Showing results 1 to 20 of 24
In this activity, learners explore how objects can have positive, negative, or neutral charges, which attract, repel and move between objects.
In this activity, learners build a simple qualitative conductivity tester with a battery, bulb and foil.
In this online interactive simulation, learners will add different salts to water and then watch the salts dissolve and achieve a dynamic equilibrium with solid precipitate.
In this group activity, learners act out key stages of the "ocean carbon cycle" (also known as the "carbonate buffer system") through motions, rearranging blocks and team tasks.
In this activity, learners investigate the process of osmosis by adding salt to a sealed bag of raw carrots and comparing it to a control.
In this kinesthetic activity, learners move pom-pom "ions" across a membrane to simulate how an action potential is propagated along an axon.
In this activity, learners explore chemical engineering and how the processes of chemical plating and electroplating have impacted many industries.
You just ate a big meal and feel heartburn coming on. You take an antacid and feel better. Why? Heartburn is caused by stomach juice (an acid) burning the esophagus.
In this chemistry challenge, learners systematically investigate which combination of four solutions produces a deep red color.
This is an activity that demonstrates how batteries work using simple household materials. Learners use a pickle, aluminum foil and a pencil to create an electrical circuit that powers a buzzer.
In this activity, learners build a simple electrolysis device. Then learners use an indicating solution to visualize hydrogen and oxygen molecules in water.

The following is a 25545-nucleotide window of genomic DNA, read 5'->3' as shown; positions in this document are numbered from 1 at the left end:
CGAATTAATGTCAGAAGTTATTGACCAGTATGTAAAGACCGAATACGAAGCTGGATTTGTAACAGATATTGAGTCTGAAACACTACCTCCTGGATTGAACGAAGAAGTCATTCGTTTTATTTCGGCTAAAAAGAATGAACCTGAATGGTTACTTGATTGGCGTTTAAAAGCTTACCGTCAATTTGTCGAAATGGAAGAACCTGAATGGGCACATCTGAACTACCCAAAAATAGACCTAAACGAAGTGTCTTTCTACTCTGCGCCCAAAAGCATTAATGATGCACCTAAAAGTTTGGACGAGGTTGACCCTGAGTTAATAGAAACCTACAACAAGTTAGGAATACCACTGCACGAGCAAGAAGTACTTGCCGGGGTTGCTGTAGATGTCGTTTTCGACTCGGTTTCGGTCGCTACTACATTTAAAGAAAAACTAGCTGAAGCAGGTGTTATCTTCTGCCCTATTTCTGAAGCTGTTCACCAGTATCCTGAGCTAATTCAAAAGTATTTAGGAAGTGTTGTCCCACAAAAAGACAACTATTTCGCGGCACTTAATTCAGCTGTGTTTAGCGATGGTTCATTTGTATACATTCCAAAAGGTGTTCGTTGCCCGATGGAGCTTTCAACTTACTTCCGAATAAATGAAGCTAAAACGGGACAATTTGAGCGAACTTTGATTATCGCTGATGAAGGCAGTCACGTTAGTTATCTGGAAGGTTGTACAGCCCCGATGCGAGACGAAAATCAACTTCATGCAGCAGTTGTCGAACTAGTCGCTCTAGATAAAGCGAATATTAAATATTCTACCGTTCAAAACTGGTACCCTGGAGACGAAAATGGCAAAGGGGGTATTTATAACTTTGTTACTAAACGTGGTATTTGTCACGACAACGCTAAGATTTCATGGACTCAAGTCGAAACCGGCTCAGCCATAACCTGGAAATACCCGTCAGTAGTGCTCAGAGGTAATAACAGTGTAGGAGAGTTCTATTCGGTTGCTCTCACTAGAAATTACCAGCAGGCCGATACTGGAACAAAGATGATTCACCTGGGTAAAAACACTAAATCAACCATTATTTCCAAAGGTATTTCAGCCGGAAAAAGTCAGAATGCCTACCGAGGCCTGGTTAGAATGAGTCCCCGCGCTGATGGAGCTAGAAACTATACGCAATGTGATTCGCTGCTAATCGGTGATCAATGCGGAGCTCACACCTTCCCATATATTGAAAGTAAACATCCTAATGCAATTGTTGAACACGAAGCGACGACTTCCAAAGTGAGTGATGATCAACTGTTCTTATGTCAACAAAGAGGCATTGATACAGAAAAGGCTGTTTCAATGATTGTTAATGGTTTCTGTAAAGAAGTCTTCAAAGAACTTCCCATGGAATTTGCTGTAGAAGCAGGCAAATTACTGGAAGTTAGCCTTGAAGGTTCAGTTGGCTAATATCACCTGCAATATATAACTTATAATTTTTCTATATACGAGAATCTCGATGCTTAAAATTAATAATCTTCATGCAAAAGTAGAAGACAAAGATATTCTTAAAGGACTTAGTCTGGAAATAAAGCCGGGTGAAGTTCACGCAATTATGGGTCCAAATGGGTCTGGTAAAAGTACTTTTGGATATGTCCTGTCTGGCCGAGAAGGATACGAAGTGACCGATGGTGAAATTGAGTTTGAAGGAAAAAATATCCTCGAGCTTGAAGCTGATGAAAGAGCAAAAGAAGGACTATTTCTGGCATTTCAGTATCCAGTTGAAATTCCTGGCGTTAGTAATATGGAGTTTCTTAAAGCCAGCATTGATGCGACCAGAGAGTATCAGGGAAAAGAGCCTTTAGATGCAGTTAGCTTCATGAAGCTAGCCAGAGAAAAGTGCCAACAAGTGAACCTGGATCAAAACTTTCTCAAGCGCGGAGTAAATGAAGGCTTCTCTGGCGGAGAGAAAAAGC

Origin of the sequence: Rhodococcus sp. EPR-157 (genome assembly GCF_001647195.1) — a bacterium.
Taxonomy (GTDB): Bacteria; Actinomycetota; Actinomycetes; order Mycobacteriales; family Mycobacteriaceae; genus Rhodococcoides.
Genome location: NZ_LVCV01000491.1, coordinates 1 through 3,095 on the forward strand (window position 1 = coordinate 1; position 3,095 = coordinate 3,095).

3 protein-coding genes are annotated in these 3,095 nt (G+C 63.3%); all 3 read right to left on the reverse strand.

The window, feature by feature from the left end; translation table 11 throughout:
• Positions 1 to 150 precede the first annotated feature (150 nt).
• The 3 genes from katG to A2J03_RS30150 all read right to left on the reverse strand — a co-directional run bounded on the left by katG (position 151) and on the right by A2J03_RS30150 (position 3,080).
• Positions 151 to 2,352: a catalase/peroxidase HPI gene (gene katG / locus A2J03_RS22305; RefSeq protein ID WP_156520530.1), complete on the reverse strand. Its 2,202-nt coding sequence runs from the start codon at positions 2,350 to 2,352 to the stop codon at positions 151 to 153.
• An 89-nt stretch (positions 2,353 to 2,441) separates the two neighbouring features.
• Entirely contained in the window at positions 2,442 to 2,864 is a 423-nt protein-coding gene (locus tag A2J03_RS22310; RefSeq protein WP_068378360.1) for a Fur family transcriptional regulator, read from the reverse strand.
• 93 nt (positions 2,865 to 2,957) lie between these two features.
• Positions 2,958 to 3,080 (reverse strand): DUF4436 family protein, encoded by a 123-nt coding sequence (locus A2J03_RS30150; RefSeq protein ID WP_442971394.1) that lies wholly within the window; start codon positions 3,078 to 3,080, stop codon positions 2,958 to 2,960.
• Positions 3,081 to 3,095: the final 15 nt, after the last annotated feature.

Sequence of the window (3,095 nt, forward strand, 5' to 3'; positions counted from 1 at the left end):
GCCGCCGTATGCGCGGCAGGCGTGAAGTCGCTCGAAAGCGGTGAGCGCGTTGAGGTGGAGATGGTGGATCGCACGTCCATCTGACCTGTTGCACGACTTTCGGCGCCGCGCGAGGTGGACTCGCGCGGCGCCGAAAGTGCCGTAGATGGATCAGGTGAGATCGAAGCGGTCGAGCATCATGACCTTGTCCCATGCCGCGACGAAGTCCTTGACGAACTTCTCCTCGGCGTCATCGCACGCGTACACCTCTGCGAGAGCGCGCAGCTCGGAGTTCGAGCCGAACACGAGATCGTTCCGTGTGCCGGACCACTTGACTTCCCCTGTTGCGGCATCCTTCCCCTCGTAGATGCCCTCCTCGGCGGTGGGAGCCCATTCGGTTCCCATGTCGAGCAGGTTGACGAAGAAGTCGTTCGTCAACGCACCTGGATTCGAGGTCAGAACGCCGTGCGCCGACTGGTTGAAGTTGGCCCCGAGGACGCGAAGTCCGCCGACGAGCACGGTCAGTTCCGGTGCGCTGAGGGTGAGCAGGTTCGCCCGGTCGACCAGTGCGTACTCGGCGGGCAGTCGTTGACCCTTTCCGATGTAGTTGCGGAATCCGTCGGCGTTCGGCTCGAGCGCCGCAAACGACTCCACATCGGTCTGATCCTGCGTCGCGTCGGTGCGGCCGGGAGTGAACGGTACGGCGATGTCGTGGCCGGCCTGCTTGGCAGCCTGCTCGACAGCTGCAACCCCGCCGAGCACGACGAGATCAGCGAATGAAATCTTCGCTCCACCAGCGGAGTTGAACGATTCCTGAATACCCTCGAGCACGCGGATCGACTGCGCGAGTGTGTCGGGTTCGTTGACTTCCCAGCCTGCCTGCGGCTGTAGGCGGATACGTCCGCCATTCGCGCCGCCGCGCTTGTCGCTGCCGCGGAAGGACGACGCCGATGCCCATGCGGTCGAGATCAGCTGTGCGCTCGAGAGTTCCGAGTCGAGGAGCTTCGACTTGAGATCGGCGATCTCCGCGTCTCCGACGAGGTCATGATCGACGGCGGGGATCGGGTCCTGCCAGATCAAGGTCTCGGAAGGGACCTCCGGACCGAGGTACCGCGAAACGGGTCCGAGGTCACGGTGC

In this introductory activity, learners discover that sugar and food coloring dissolve in water but neither dissolves in oil.
In this activity, learners apply a dissolving test to known crystals to identify the unknown. Since the unknown is chemically the same as one of the known crystals, it should dissolve similarly.
In this activity, learners create models of ionic compounds and observe the chemical formula of binary molecules they have created.
In this activity, learners conduct an oxidation experiment that turns old pennies bright and shiny. Learners soak 20 dull, dirty pennies in a bowl of salt and vinegar for five minutes.
This activity was designed for blind learners, but all types of learners can play this game to learn about the major polyatomic ions (an ion that consists of two different elements).
In this activity (page 26 of the PDF), learners make observations, formulate hypotheses and design a controlled experiment, based on the reaction of carbon dioxide with calcium hydroxide.
In this activity, learners will explore how metals react with each other. They will see these metals change before their eyes as they coat a paperclip with the copper taken from a penny.
Learners are challenged to create solutions that conduct electricity and make a buzzer buzz (or an LED light up).